"The only thing that the Cape should be hosting is an invasion”
~ Gautengers on 2010
“Nothing would solve the problem of Cape Town as well as Global Warming.”
Al Gore on Cape Town
“There is no other place that I would rather be imprisoned for 20-odd years than on some island nearby.”
Nelson Mandela on Cape Town

Cape Town is a city on the coast of South Africa, so called because the wearing of capes or cloaks is compulsory within the city limits. Founded by Batman on his way to Melbourne in 1556, Cape Town is also called "The mother city", believed to be due to the highly expressive vocabulary of the local dialect (See: "your mother") and the cheap and nasty (but potent) local wine. A different school of thought believes the origin of the name lies in the fact that it takes 9 months for the local government to do anything about everything.


Cape Town is situated on a sandbar under Table Mountain (so called because unlike most mountains, it is flat and made entirely of wood) at the bottom end of Africa, on a peninsula that is often unfavourably compared to Florida, which is longer and thicker. As most Capetonians will tell you, it is where God (Jesus's Dad) was born.


Historically the region was of major significance to European sailors travelling the treacherous route to the Far East on foot. This gave rise to the naming of its southern most tip, The Cape of Good Hope. In the light of experience it was renamed "The Cape of Storms", and is now known as the "Cape of Good Dope". For many now and in the past The Cape of Good Hope was also believed to be the southern most tip of Africa, but it is, in fact, Cape Agulhas (named for the use of injectable drugs) that holds that title. Despite this known fact, the region still relies on this misconception to promote tourism in the area. The evolution of the name to The Cape of Good Dope would indicate the reasons behind this confusion. The terms "Kap a reef" form part of everyday speak in The Cape of Good Dope and many other parts of Cape Town.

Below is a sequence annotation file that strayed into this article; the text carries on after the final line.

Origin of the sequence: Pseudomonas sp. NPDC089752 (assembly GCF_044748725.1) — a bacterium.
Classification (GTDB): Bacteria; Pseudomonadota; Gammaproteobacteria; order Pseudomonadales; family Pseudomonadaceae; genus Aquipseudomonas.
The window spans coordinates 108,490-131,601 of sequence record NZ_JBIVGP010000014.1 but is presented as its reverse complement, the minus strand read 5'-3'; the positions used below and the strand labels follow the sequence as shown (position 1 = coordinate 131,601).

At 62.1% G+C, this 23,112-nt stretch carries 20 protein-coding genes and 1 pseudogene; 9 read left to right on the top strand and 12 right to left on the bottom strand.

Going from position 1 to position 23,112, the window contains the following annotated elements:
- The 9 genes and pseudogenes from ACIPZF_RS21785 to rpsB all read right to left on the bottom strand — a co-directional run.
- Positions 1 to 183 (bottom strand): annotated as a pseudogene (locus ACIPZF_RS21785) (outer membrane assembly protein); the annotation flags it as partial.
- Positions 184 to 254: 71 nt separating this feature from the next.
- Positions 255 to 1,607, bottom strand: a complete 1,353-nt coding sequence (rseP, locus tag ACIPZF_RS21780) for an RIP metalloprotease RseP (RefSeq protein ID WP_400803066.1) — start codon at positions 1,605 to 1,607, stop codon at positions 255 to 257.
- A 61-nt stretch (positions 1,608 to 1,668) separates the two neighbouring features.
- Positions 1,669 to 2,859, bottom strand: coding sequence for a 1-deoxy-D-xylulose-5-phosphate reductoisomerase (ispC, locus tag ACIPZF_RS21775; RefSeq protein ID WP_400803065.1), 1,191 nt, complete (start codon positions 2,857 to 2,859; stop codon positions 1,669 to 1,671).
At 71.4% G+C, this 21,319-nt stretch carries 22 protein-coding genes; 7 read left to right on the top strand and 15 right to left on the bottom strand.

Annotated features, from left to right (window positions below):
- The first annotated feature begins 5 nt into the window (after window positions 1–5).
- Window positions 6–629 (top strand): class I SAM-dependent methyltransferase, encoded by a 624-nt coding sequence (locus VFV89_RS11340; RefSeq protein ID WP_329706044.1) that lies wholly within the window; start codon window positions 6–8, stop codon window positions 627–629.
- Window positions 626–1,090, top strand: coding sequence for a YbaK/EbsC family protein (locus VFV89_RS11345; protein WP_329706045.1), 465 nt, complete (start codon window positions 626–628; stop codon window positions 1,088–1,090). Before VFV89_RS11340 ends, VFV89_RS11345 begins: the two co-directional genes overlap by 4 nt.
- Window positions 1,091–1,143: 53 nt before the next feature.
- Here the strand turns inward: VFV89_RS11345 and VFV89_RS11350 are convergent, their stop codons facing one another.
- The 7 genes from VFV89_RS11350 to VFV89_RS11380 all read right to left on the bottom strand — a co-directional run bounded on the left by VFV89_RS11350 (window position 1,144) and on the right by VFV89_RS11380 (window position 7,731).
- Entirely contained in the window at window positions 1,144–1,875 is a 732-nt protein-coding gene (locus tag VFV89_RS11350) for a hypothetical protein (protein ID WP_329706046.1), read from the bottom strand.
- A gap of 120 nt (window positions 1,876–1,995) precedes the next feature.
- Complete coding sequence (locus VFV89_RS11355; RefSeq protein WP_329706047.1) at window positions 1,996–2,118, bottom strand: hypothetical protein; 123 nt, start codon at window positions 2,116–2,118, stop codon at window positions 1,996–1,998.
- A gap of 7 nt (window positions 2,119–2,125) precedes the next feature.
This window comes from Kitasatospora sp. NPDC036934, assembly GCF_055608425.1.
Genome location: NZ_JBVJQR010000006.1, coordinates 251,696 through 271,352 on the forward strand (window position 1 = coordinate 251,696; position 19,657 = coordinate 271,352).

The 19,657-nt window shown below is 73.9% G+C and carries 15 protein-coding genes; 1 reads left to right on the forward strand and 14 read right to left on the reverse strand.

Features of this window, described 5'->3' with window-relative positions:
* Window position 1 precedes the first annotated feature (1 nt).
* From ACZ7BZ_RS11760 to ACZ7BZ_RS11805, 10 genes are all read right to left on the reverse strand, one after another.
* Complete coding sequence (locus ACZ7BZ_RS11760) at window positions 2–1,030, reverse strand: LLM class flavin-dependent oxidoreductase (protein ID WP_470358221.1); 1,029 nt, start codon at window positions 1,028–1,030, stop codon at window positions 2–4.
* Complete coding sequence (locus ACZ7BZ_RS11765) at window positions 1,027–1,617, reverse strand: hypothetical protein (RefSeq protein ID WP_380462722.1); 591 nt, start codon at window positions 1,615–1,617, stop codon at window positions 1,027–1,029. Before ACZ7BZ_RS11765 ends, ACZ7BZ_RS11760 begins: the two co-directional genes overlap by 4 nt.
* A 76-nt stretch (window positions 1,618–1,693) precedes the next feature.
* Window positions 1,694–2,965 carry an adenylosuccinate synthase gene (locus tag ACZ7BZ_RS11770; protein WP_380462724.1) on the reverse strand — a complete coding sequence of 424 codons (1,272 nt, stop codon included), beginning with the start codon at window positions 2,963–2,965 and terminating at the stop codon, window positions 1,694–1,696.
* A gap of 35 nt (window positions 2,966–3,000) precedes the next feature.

The European settlement was founded in 1652 by the Dutch under Jan Van Reebock. However his successor, Simon ven der Merwe founded the Van Der Merwe dynasty that ruled until 1994.

Medical Science

Cape Town became famous for the first successful heart transplant operation at its "Big Shed" (Ghrütte Skhûr) Hospital by the Christian Barnyard Team. And so the medical professionals decided to branch out into other trail-blazing forms of transplant. Despite many, many attempts at brain transplants these have been unsuccessful in managing to transfer an entire human brain, instead giving rise to many prominent local politicians.

Another revolutionary medical discovery is the cure for HIV, as promoted by ANC Deputy President Jacob Zuma. After much in-depth research a cure to HIV was discovered which is both simple to administer and freely available - it is called "Showering" and involves standing under a flow of H2O and allowing these super nano-particles to magically remove the virus from inside the HIV sufferer. The highest success rate of this treatment is found in the HIV negative portion of the population.

HIV is not however to be confused with a completely different disease called AIDS, which is also simple to cure. This is another discovery by the South African Medical Council, an organisation made up of highly qualified and much respected "Traditional Healers". They found, through in-depth studies of their own, that in order to cure AIDS one should consume vast quantities of garlic, onion and beetroot, although the rubbing of lemon juice on infected parts is also believed to 'delay death'. Through the magic contained in these fruits and vegetables, they will cure the disease and prevent AIDS sufferers from coming anywhere near a person. The major exponent of these cures is Dr Man-to-Shabalala who received much acclaim in Canada recently when announcing these 'cures'.

It is also important to congratulate Dr Shabby La La further as she has recently also been taking seriously the problems of the skills shortage in the medical profession in SA by trying to get through as many livers as possible thus giving the new doctors as much practise as possible in transplant surgery. Unfortunately no transplant procedure exists for her other condition cirrhosis of the brain.